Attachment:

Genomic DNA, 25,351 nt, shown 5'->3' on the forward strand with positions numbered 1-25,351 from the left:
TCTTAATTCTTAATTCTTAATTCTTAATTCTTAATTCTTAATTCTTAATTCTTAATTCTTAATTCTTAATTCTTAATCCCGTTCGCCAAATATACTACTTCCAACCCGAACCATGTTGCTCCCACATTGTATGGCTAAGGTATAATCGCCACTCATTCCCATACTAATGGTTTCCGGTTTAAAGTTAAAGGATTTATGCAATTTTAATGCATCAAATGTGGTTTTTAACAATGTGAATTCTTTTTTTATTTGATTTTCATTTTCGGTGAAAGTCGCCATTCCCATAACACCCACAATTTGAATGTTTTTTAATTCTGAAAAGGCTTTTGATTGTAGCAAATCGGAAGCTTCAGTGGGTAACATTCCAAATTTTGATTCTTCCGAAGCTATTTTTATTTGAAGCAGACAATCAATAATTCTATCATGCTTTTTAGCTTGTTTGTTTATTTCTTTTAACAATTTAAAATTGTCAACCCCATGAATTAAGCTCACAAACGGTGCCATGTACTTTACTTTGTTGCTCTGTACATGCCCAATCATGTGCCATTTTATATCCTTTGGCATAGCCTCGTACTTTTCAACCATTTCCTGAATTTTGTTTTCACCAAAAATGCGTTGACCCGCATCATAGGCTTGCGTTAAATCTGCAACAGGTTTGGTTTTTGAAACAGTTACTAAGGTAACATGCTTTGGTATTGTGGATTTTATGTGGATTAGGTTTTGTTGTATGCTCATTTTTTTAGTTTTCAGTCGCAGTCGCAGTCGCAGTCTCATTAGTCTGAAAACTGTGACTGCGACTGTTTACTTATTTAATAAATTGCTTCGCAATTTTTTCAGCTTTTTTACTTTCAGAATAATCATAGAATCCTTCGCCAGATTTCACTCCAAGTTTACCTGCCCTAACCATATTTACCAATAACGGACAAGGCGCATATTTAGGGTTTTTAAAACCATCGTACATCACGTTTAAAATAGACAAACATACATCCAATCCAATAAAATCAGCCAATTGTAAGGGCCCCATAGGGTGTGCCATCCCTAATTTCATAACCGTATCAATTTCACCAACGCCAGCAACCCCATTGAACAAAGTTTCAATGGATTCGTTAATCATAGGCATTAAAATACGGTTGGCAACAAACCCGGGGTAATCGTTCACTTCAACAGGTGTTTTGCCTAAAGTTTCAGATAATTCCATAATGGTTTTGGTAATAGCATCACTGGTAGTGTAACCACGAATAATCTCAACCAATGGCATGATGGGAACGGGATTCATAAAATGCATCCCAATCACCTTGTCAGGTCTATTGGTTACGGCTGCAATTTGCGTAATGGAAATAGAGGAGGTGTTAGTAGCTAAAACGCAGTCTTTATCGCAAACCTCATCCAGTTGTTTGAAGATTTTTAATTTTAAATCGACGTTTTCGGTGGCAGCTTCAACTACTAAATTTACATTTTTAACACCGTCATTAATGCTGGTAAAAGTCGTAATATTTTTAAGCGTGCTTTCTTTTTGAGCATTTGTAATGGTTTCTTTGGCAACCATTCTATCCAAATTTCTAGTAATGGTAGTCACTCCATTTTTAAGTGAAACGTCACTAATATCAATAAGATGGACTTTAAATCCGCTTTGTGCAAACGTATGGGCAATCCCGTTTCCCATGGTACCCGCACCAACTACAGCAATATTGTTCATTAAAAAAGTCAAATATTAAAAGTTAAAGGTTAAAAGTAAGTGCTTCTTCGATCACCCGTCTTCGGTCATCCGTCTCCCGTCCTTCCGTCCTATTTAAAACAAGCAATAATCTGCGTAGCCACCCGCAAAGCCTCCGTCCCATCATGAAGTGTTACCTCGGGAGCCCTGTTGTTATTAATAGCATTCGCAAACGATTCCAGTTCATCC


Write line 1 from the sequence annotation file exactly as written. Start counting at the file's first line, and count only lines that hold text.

Genomic DNA, 25,351 nt, shown 5'->3' on the forward strand with positions numbered 1-25,351 from the left: